Assessment of Malingered Neuropsychological Deficits

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Glenn J. Larrabee
Oxford University Press, USA, Jul 16, 2007 - Law - 386 pages
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Written specifically for the clinical neuropsychologist who does forensic consultations, the book is a comprehensive review by experts of the procedures available to evaluate malingered neuropsychological deficits. It discusses tools for detecting atypical patterns of performance on standard clinical tests as well as malingering on measures of perception and sensorimotor function, of attention, processing speed, and memory, and of executive function. The underpinnings of the forensic neuropsychology enterprise are presented in chapters on definitions of malingering, research designs for its evaluation, data on the frequency with which malingering occurs, diagnostic classification statistics, symptom validity tests that do not depend on forced choice testing, and those that do. Guidance on assessing exaggerated psychiatric symptoms; exaggerated medical symptoms and injuries; and detecting malingering during the neurological exam is also included. Of particular note is a chapter devoted to the topic of coaching. The book closes with a review of the diagnostic criteria for malingering and looks to the future with evidence-based proposals for improving the criteria.
 

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Contents

Malingering Research Designs and Base Rates
3
2 Diagnostic Classification Statistics and Diagnostic Validity of Malingering Assessment
14
3 NonForcedChoice Effort Measures
27
4 ForcedChoice Recognition Tests of Malingering
44
5 Identification of Malingering by Pattern Analysis on Neuropsychological Tests
80
6 Motor Sensory and PerceptualMotor Pseudoabnormalities
100
7 Performance on Standard Attention Memory and Psychomotor Speed Tasks as Indicators of Malingering
131
8 Detection of Cognitive Malingering With Tests of Executive Function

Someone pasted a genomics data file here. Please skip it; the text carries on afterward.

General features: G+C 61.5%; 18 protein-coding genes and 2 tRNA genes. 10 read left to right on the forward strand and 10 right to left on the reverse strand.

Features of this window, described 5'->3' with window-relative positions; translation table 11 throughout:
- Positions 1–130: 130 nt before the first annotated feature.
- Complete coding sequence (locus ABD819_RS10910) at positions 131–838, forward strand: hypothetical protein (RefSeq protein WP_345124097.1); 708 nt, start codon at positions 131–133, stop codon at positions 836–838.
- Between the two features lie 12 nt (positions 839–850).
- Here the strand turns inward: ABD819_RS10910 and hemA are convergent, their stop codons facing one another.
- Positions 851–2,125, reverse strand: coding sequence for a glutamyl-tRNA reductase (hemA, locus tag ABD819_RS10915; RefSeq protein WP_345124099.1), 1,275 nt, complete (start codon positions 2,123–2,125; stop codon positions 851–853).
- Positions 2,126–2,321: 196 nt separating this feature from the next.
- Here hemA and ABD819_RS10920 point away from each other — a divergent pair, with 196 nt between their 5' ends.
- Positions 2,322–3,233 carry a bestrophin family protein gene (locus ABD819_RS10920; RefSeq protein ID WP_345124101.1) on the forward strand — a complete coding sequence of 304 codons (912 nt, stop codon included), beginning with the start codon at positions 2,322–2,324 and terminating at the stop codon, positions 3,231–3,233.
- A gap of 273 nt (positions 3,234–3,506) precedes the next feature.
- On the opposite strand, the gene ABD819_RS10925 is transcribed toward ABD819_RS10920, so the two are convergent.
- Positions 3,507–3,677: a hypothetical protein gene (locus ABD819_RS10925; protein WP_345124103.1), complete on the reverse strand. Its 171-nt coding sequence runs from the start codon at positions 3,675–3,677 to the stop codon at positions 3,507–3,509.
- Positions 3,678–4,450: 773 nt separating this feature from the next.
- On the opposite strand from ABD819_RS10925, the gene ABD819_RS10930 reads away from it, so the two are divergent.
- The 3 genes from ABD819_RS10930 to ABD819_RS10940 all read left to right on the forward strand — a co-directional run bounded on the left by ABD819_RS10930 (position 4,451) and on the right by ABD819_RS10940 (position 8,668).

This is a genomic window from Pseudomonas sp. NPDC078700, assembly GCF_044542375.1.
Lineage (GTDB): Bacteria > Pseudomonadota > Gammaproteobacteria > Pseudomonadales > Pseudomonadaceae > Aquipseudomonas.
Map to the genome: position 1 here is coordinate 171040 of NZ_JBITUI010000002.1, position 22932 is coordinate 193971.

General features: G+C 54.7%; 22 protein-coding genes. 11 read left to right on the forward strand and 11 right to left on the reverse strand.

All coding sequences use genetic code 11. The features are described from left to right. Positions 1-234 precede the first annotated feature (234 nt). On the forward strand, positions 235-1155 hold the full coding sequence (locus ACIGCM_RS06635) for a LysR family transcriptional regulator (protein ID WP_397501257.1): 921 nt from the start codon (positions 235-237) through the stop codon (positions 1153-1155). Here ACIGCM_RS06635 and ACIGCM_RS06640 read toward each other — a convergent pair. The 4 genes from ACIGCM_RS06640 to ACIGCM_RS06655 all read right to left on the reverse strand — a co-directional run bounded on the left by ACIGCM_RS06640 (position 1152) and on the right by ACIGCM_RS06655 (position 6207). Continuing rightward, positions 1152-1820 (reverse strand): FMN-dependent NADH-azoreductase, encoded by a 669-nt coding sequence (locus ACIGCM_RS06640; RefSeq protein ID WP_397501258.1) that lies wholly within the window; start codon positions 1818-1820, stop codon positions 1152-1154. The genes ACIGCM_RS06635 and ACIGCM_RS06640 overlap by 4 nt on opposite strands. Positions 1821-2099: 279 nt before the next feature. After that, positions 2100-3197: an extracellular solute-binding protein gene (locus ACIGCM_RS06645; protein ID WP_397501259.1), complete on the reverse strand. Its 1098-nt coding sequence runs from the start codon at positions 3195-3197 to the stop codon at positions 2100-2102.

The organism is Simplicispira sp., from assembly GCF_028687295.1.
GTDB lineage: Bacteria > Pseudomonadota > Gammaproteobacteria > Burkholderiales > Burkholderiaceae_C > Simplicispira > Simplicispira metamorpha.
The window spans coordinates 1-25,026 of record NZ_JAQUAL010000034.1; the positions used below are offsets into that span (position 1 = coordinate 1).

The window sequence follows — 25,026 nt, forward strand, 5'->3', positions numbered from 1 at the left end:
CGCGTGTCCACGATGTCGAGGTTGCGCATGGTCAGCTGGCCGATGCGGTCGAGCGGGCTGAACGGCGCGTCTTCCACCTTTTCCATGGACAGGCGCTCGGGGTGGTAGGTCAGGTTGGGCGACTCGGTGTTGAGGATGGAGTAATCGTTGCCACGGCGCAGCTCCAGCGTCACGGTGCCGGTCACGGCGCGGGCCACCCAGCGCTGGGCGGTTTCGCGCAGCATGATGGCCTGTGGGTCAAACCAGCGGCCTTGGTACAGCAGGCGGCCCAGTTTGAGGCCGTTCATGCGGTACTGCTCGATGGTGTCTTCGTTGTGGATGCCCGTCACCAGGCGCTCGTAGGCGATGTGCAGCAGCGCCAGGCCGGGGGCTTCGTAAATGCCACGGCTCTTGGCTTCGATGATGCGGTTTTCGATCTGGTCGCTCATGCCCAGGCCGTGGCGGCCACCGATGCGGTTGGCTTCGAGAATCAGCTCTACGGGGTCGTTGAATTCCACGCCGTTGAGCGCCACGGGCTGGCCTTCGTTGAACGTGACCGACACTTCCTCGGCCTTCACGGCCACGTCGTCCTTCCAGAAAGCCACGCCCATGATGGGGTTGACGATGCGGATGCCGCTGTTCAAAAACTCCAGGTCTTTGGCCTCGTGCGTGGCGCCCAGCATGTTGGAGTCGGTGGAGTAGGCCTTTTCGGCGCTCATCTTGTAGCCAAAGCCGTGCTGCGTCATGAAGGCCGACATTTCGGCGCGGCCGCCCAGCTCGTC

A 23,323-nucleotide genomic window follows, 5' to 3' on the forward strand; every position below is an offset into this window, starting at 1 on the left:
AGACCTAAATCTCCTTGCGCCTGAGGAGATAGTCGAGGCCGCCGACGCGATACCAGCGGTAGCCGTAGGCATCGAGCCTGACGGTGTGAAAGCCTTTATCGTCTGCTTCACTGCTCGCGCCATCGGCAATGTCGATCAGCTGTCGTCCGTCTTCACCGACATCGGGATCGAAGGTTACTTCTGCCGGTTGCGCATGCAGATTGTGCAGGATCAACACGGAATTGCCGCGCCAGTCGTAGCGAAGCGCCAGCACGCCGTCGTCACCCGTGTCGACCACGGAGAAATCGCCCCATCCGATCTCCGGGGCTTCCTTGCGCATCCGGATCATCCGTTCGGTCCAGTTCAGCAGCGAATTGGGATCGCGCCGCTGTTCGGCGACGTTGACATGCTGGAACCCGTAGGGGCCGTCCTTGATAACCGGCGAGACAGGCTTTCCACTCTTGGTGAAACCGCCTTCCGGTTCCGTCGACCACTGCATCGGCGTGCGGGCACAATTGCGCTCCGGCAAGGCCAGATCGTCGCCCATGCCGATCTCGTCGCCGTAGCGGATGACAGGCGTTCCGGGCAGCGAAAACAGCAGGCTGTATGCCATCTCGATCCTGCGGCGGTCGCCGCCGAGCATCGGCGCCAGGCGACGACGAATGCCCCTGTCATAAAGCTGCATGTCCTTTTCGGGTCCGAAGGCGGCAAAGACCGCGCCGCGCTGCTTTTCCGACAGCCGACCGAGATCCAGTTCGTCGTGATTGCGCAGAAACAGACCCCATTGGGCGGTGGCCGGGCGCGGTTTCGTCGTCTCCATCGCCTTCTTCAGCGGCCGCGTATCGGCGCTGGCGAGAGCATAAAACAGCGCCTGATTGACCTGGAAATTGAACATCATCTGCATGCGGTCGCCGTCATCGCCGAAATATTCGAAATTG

171
9 Detection of Feigned Psychiatric Symptoms During Forensic Neuropsychological Examinations
226
10 Evaluation of Exaggerated Health and Injury Symptomatology
264
A Review
287
12 Features of the Neurological Evaluation That Suggest Noncredible Performance
312
13 Refining Diagnostic Criteria for Malingering
334
Index
373
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About the author (2007)


Glenn J. Larrabee, Ph.D. is currently engaged in the full-time independent practice of clinical neuropsychology, with an emphasis in forensic neuropsychology, in Sarasota, Florida. He is board-certified in Clinical Neuropsychology by the American Board of Professional Psychology (ABPP) and a licensed psychologist in Florida and Texas. He is a fellow of both the National Academy of Neuropsychology, and of Division 40 of the American Psychological Association, and serves on the editorial boards of the Journal of the International Neuropsychological Society, The Clinical Neuropsychologist, Archives of Clinical Neuropsychology, and Aging, Neuropsychology and Cognition. Dr. Larrabee has authored or co-authored numerous papers covering topics such as memory assessment, age-related cognitive change, Alzheimer's disease, mild traumatic brain injury, forensic neuropsychology, and malingering. He is the co-author, with Dr. Donald E. Trahan, of the Continuous Visual Memory Test, and the editor of Forensic Neuropsychology: A Scientific Approach (Oxford University Press, 2011). He is also the 2015 winner of APA's Award for Distinguished Professional Contributions to Independent Practice.

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